It didn’t take long to feel as if I were in a time warp. It was a cold, crisp afternoon, and the setting sun cast long shadows across the school’s blacktop practice field where I had spent countless hours as a teenager.
The equipment, drill and music were more sophisticated than I remembered. The show featured themes from Georges Bizet’s opera Carmen and Maurice Ravel’s Boléro. What looked familiar was the sight of 200 teenagers intensely focused on achieving perfection.
Like a handful of other states — Texas, Indiana and Georgia, among them — Kentucky has long had some of the nation’s best high school marching bands. Lafayette has been a dominant player for decades, and it gave birth to its strongest rival, Paul Laurence Dunbar.
When Dunbar opened in 1990, its district was carved from Lafayette territory. Many Dunbar band parents are Lafayette alumni, and the band’s first director was my Lafayette classmate Craig Cornish. (He is now the director at Middle Tennessee State University, whose 300-member band rocked Commonwealth Stadium during the Sept. 13 halftime show.) For the past dozen years, Dunbar’s program has thrived under director Jeff Hood.
Since 1990, the state championship trophy for the largest high schools has gone either to Lafayette (13 times) or Dunbar (five times). Among their competitors Saturday at Papa John’s Stadium will be Lexington’s Tates Creek and Bryan Station. Lexington Christian Academy is competing in the smallest-school category.
Kentucky schools of all sizes have had a tradition of excellent marching bands — Adair, Clark, Harrison and Bourbon counties among them. Why is that? “There was a perfect storm of some really great teachers who set high standards and expectations,” said Charles M. Smith, Lafayette’s director for the past 13 years.
Lafayette’s dynasty began in the 1960s with Walter Hall and then Leslie Anderson, who went on to build Tates Creek’s band. J. Larry Moore laid the foundation of success in modern drum and bugle corps-style shows that was built upon by his son, Steve Moore (now director at Colorado State University), Pat Dunnigan (now director at Florida State University), Smith and his longtime assistant, Terry Magee.
“And, of course, the parents are the ones who really make the program go,” Smith said. “They raise the money and provide so much support. We couldn’t do it without them.”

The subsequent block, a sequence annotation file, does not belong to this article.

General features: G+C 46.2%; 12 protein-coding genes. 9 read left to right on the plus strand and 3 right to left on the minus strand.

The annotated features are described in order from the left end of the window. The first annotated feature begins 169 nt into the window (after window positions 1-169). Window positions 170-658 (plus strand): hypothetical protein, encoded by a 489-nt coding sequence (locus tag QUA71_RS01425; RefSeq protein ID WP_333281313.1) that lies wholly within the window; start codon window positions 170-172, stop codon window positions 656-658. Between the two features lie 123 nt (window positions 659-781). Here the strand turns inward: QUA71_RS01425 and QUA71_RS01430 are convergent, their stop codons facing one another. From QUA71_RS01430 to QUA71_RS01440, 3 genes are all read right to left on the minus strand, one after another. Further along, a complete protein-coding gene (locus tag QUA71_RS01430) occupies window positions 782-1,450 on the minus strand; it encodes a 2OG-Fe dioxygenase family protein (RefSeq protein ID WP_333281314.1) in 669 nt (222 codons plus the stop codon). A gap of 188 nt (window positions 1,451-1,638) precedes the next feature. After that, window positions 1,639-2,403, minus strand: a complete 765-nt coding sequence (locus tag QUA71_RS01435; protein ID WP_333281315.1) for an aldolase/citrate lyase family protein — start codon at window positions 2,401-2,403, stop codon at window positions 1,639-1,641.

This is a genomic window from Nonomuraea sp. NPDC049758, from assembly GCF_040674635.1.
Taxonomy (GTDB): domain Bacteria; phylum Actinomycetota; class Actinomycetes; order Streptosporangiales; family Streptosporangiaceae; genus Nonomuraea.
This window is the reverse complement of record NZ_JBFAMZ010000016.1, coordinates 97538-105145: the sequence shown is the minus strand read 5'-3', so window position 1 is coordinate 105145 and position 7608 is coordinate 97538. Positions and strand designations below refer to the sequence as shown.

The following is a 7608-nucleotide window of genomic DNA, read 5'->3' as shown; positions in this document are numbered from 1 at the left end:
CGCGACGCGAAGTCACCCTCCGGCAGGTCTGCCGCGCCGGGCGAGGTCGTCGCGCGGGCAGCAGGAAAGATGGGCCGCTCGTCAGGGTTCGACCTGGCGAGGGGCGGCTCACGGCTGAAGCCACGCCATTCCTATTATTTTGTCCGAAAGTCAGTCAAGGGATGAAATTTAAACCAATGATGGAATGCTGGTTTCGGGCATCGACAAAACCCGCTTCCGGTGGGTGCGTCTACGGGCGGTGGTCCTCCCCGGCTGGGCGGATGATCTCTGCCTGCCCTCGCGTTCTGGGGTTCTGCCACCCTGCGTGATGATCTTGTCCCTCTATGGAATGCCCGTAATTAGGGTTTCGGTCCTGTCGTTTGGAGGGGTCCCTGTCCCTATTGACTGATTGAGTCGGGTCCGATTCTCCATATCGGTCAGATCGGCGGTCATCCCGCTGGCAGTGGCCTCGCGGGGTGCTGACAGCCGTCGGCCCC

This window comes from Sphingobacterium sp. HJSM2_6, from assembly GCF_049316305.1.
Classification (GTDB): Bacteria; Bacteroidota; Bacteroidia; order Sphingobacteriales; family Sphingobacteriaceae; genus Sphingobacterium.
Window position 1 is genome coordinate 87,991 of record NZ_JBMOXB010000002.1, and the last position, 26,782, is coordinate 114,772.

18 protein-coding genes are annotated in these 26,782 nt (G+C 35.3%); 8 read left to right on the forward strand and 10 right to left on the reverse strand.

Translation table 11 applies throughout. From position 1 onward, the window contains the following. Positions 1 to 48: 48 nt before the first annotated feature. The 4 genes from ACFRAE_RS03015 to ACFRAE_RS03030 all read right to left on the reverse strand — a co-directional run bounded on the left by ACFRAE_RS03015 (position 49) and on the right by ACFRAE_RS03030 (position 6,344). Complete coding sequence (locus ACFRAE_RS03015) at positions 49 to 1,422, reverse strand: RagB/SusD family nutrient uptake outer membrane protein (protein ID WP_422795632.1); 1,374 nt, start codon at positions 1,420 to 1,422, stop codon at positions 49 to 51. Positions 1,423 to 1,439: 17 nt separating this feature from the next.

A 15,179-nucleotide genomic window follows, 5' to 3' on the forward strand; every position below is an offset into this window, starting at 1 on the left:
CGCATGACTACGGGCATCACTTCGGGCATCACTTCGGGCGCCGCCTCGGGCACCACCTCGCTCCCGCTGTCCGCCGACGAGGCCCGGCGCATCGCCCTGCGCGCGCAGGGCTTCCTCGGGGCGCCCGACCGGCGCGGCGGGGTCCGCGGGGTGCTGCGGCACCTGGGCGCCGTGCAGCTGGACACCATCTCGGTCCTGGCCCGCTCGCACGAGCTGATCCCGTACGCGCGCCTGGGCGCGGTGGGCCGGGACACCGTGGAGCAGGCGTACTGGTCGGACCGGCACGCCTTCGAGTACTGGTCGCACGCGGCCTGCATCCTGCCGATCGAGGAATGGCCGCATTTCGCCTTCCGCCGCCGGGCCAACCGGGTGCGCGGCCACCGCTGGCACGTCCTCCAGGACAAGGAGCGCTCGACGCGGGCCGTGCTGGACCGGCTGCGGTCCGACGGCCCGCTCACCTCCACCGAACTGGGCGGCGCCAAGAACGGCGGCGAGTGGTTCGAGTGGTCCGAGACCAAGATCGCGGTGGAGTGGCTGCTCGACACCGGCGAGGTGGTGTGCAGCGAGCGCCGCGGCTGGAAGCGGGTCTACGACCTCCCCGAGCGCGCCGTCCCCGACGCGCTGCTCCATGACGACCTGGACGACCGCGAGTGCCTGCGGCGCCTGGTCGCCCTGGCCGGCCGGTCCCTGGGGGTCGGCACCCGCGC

To understand the significance of marching band competitions, you must understand this: While it’s about music, and it’s about winning, it’s not really about either.
“Band, more than anything, teaches you to be a self-starter,” said Larry Moore, the former Lafayette director who remains one of the most inspirational people in my life.
“It teaches teamwork, sacrifice, the discipline of cooperation and responsibility,” he said. “I used to say that, if you missed English class, you hurt yourself; if you missed band, you hurt everybody.”
Moore’s former students are now his doctor, dentist and accountant. “All you have to do is look around our community and see how many people have prospered because of the self-discipline they learned in band,” he said.
While every band wants to win first prize, Smith points out that contest judging is inherently subjective.
On the tall, metal tower beside Lafayette’s practice field that gives Smith a judge’s-eye view of rehearsals, there’s a big sign: “It’s easier to be better than somebody else than to be the best we can be.”
Students memorize music and complex drills and hone them to perfection over months of daily practice. That teamwork forms bonds that often last a lifetime. Success provides a shared sense of accomplishment that’s hard for outsiders to fully appreciate.
As I was shooting pictures during Lafayette’s rehearsal, I heard someone call my name. I turned around, and before I could make out the backlit figure walking toward me, I knew it was David Cole. I’ve seen him maybe three or four times since we graduated from Lafayette 32 years ago.
“You only recognized my voice because we’re here,” he laughed. “Anywhere else ….”
David said he had done volunteer audio-visual work for the band for years, and that both of his daughters had been band members. The younger one graduated last June. “I can’t stop coming back,” he said.
We talked for a few minutes about how marching band had influenced our lives, and the lives of his daughters. We searched for words to adequately explain it.
“Just say this,” he said as we parted. “It’s a way of life.”